Fad diets abound, with books, articles and websites attracting dieters who hope to shed extra pounds either for better health or to fit into a favorite pair of jeans. One persistent diet myth is that drinking lemon water – either hot or room temperature, with or without honey – will flush away fat, leading to a slimmer you. The truth is, no single food or drink, including lemon or honey, is a magic bullet that will help you lose the weight you put on over time. Your best bet when you're trying to trim down is to make your calories count, opting for nutrient-dense, fiber-rich whole foods over processed or fast foods. In conjunction with a healthy eating regimen, follow a regular schedule of exercise that you enjoy and will stick with. That said, both lemon and honey could have small roles to play in your weight-loss diet.
Although lemon doesn't hold the key to effective weight loss, it is a healthy addition to your diet that may have a variety of benefits. The juice of one lemon, which is about 3 tablespoons, contains just 11 calories -- good to remember when you're counting calories. This small portion is also rich in vitamin C, supplying 21 percent of a man's daily needs for this powerful antioxidant and 25 percent of a woman's. Health benefits of vitamin C include possible protection from cancer, cardiovascular disease and illnesses related to aging; it can also aid your weight-loss goals by helping you burn more fat. Lemons will help you meet your vitamin C requirements, but so will other vitamin C-rich whole foods, like oranges, grapefruit, kiwi, red and green peppers, broccoli and strawberries.
Lemon and Weight Loss
People with adequate intake of vitamin C from foods like lemons burn 30 percent more fat during exercise than those who are deficient, according to an article published in the Journal of the American College of Nutrition in 2005. You don't have to overdose on hot lemon water, though, to reap the diet-friendly benefits. A slice of lemon or lime in 8 ounces of plain or sparkling water may serve an important function in weight loss – helping you wean from sugary, high-calorie drinks, like sodas and fruit juices. Cucumber slices and fresh berries can play the same role of livening up your drinking water without adding a lot of calories. You can use lemon in other diet-friendly ways, too. Lemon will give a little zing to your morning smoothie or green juice. Swap out fatty salad dressings for a squirt of lemon on your salad greens, or use lemon juice to boost the flavor of baked fish and chicken or steamed veggies instead of creamy sauces. Lemon juice will also keep a fresh fruit salad from turning brown, and fruit is a good substitute for sugary desserts like cake or ice cream. Be aware, though, that too much lemon water – or other acidic drinks – can erode your tooth enamel over time, especially if you brush your teeth directly after drinking it.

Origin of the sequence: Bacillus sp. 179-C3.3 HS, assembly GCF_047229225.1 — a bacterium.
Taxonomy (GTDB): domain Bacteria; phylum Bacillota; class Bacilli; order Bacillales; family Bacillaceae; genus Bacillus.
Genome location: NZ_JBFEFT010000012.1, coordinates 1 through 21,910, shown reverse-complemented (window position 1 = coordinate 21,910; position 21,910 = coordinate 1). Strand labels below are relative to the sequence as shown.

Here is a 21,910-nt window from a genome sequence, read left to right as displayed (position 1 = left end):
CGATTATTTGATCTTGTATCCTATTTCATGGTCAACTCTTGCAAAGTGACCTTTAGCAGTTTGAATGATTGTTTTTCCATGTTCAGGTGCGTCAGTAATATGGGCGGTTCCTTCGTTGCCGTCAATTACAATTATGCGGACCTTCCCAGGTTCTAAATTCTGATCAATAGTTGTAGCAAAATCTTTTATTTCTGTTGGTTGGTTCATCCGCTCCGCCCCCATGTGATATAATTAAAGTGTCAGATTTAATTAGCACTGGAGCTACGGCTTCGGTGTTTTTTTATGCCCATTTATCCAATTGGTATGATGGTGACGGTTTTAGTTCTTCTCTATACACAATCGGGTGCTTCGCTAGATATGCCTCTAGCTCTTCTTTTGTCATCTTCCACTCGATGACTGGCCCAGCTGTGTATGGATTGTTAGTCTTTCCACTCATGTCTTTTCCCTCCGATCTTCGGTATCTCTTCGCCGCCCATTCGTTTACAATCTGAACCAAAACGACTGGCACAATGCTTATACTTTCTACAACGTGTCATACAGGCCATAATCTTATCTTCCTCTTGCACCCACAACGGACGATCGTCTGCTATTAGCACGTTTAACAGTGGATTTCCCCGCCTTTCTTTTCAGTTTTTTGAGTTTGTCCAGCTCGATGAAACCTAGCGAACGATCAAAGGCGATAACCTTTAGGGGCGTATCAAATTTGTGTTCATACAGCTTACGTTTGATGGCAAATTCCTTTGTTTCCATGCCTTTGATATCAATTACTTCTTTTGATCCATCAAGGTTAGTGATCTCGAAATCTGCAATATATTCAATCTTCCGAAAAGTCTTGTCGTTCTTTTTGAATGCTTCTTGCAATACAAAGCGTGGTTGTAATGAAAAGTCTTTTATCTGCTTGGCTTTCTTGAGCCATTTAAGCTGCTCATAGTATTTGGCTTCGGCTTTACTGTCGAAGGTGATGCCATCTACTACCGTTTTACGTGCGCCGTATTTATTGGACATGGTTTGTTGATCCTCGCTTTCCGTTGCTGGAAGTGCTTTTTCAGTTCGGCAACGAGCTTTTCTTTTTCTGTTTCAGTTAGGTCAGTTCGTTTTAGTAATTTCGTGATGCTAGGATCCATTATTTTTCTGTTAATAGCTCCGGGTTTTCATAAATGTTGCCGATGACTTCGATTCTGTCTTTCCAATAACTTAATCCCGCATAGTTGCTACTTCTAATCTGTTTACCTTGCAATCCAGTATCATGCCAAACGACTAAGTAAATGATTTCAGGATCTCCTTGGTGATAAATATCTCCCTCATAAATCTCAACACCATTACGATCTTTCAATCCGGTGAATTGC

Sugar in the American diet is a big factor in the rise of obesity and overweight, and ironically, artificial "diet" sweeteners may also affect weight gain. The same diets that advocate drinking lemon water for weight loss often suggest adding honey, a natural sweetener, to the mix. However, a teaspoon of honey contains 21 calories, which is actually 5 calories more than the same amount of granulated table sugar. Because honey is sweeter than table sugar, though, you can use less of it to get the same effect. Also, unlike table sugar, honey contains trace vitamins and minerals and may offer some health benefits. Scientists have studied honey for its anti-bacterial and wound-healing properties, for example. There is some evidence to support honey's potential for weight loss, too, although more studies are needed. In one small study, diabetic patients who took honey for two months lost weight and improved their cholesterol levels; however, their blood sugar levels increased. These results were published in the International Journal of Food Sciences and Nutrition in 2009.
Using Honey in a Weight-Loss Diet
As with any food, if you eat too much honey and take in more calories than you burn off, you will gain weight. However, if you have a sweet tooth and find it hard to go cold turkey from sugar, using small amounts of honey as a substitute may help satisfy your cravings. Try a 1/2 teaspoon in your hot or iced tea, or mix a small dollop of honey into plain Greek yogurt instead of buying sugary yogurts with fruit on the bottom. Or try replacing sugar in baking recipes with honey. You will need significantly less – only half or three-quarters the amount of sugar the recipe calls for – but you will also need to subtract some liquid from the recipe and decrease the oven temperature by 25 degrees, according to Whole New Mom website.
- Women to Women: Natural Weight Loss
- The Kitchn: How Much Juice Is in a Lemon?
- USDA National Nutrient Database: Lemon Juice, Raw
- National Institutes of Health: Vitamin C
- Journal of the American College of Nutrition: Strategies for Healthy Weight Loss: From Vitamin C to the Glycemic Response
- Placerville Dental Group: Are Lemons Souring Your Teeth?
- USDA National Nutrient Database: Honey
- USDA National Nutrient Database: Sugars, Granulated
- Columbia University Go Ask Alice: Honey vs. Sugar: Which Is Healthier?
- Obesity Society: U.S. Adult Consumption of Added Sugars Increased by More Than 30% Over Three Decades
- Harvard T.C. Chan School of Public Health: Artificial Sweeteners
- Asian Pacific Journal of Tropical Biomedicine: Honey: Its Medicinal Property and Antibacterial Activity
- International Journal of Food Sciences and Nutrition: Effects of Natural Honey Consumption in Diabetic Patients: An 8-week Randomized Clinical Trial
- Whole New Mom: How to Substitute Sweeteners